“In this age of telemedicine, the Orpyx insoles are ahead of the curve,” says David Yeager, DPM, FACFAS, FASPS. “They provide a positive conduit for the physician to communicate with the patient without an expensive office visit.” 

After over six months of experience with the insoles, Dr. Yeager relates a positive response from patients who feel empowered to make better choices and participate actively in their podiatric care. He cites the ease of use with the ability to monitor through a cell phone. If the patient does not have a cell phone, the company provides a patient-friendly monitoring system. User error can be a downside if the patient is not capable of understanding how to use the technology, but this occurrence is very rare, says Dr. Yeager, a Past President of the Illinois Podiatric Medical Association. 

Eric Lullove, DPM, CWSP, FAPWH(c) agrees that the interaction between the patient and the technology puts the management and prevention of DFUs under the direct control of the patient with increased provider awareness as well. He also cites the real-time assessments and monitoring as being key innovations with the insoles. 

“To my knowledge, there is no other comparative product in the market that gives this level of data and tech back to point of care,” explains Dr. Lullove, the Chief Medical Officer of the West Boca Center for Wound Healing in Coconut Creek, Fla. 

PRO-MAPP Platform (PRO-MAPP Health). Data collection and daily operations can overwhelm any practice or surgical facility. According to PRO-MAPP Health, a collaboration with surgeons, software designers and those in clinical academia led to the development of the PRO-MAPP Platform, software that may improve the collection of such data, streamline surgical practice operations, enhance revenue generation, and improve patient care and satisfaction. 

The PRO-MAPP Platform is cloud-based and powerful but is intuitive and simple to use, says Dr. DeHeer, who discloses he is a consultant for PRO-MAPP Health. 

“Patient-Reported Outcomes Measures (PROMs) are extremely important for long-term understanding of patient satisfaction … and is directly beneficial to improving the quality of our procedures,” maintains Dr, DeHeer. “(Collection of this data) also has a secondary benefit in justifying procedures, negotiating prices with payers, etc.” 

Dr. DeHeer points out that the PRO-MAPP system eliminates many pain points for surgeons and their practices. The software system automatically generates operative reports based on the data collected and distributes billing information to the appropriate parties within seconds, according to Dr. DeHeer. He shares that he collaborated on the first podiatry application within the platform and that a suite of podiatry applications is on the horizon. 

“(The PRO-MAPP Platform) really is quite painless and users actually enjoy using it without the IT drama of larger systems,” notes Dr. DeHeer. 

Could Advances In Wound Care Make A Difference In Healing And Infection Treatment? 

Derma-Gide® Wound Matrix (Geistlich). An acellular bilayer scaffold derived from porcine extracellular matrix, Derma-Gide may offer key benefits in facilitating wound closure. 

“This novel matrix has unique tissue-filling characteristics,” notes David G. Armstrong, DPM, MD, PhD, who has used Derma-Gide for two years. “The modality’s handling characteristics are promising and we think it might be useful along with a whole host of other technologies such as negative pressure wound therapy. Time will tell.”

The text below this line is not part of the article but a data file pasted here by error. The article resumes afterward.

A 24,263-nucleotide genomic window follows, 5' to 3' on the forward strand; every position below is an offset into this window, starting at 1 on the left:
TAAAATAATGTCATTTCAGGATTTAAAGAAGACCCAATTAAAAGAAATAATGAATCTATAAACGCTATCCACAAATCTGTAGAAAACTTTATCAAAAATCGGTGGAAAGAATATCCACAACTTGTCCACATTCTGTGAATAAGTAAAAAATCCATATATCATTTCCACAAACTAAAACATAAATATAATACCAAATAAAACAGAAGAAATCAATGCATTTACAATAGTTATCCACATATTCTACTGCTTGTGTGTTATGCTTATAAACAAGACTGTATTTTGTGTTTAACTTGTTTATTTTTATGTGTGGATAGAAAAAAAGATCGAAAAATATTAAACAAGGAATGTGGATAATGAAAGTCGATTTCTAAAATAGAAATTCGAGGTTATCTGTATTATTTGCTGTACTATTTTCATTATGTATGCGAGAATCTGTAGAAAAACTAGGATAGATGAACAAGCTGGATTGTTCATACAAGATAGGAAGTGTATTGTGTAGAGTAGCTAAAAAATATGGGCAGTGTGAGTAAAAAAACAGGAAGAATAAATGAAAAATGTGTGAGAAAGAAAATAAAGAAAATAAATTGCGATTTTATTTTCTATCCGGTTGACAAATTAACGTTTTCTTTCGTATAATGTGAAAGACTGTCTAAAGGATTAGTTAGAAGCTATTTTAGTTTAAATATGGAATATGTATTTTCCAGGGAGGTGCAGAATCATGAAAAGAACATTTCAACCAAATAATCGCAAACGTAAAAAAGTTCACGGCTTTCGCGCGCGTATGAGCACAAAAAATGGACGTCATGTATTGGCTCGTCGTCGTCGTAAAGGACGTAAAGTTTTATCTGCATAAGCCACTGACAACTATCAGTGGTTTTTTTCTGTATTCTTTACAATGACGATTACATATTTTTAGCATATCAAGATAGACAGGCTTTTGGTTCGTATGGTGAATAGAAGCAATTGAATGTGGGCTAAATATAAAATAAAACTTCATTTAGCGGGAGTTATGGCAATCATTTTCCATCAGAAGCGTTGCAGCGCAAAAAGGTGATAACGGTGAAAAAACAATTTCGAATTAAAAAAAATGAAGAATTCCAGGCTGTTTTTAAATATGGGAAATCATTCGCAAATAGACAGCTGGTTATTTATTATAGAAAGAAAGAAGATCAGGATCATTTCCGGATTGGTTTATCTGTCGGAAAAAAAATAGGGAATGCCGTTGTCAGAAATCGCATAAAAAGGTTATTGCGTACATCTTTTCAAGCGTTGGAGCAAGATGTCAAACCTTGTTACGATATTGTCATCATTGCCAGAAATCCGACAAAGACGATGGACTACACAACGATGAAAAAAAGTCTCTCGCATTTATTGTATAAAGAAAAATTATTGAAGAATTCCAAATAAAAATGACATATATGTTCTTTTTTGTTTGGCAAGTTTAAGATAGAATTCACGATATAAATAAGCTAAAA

Citing in vitro studies, Geistlich says Derma-Gide modulates matrix metalloproteinases (MMP) activity, maintains growth factors in an active state and provides proper structure for cell migration and attachment. The company says the matrix does not require pre-hydration or rinsing prior to use. Derma-Gide conforms naturally to the anatomical defect upon application and adheres upon hydration, according to Geistlich. The company adds that the modality comes in a variety of shapes and sizes to optimize material usage. 

Dr. Armstrong, the Director of the Southwestern Academic Limb Salvage Alliance (SALSA), relates that he and other researchers continue to evaluate this technology in ongoing studies. 

MicroGenDX Next-Gen DNA Sequencing (MicroGen Diagnostics). Is a newer microbiology technology providing clinicians with more precise culture results? Through its MicroKEY testing options, MicroGenDX accurately identifies bacteria and fungi with next-generation DNA sequencing, according to the company MicroGen Diagnostics. 

“We are moving from the era of Louis Pasteur to the era of CSI, in that our fidelity in measurement is much more robust with this type of technology,” says Dr. Armstrong, a Professor of Surgery at the Keck School of Medicine at the University of Southern Calfornia. 

MicroGen Diagnostics shares that testing options can include identification of non-tuberculosis acid-fast bacilli, bacteria, fungi, yeast and mold, and includes screening for resistance genes for certain species. According to the company, MicroGenDX technology may be especially useful for organisms that fail routine identification or fail to grow on solid media. 

“In time, we will know whether this additional ‘higher fidelity’ in measurement leads to more targeted therapy, more antibiotic-free days and better outcomes,” adds Dr. Armstrong. 

By Jennifer Spector, DPM, FACFAS, Associate Editor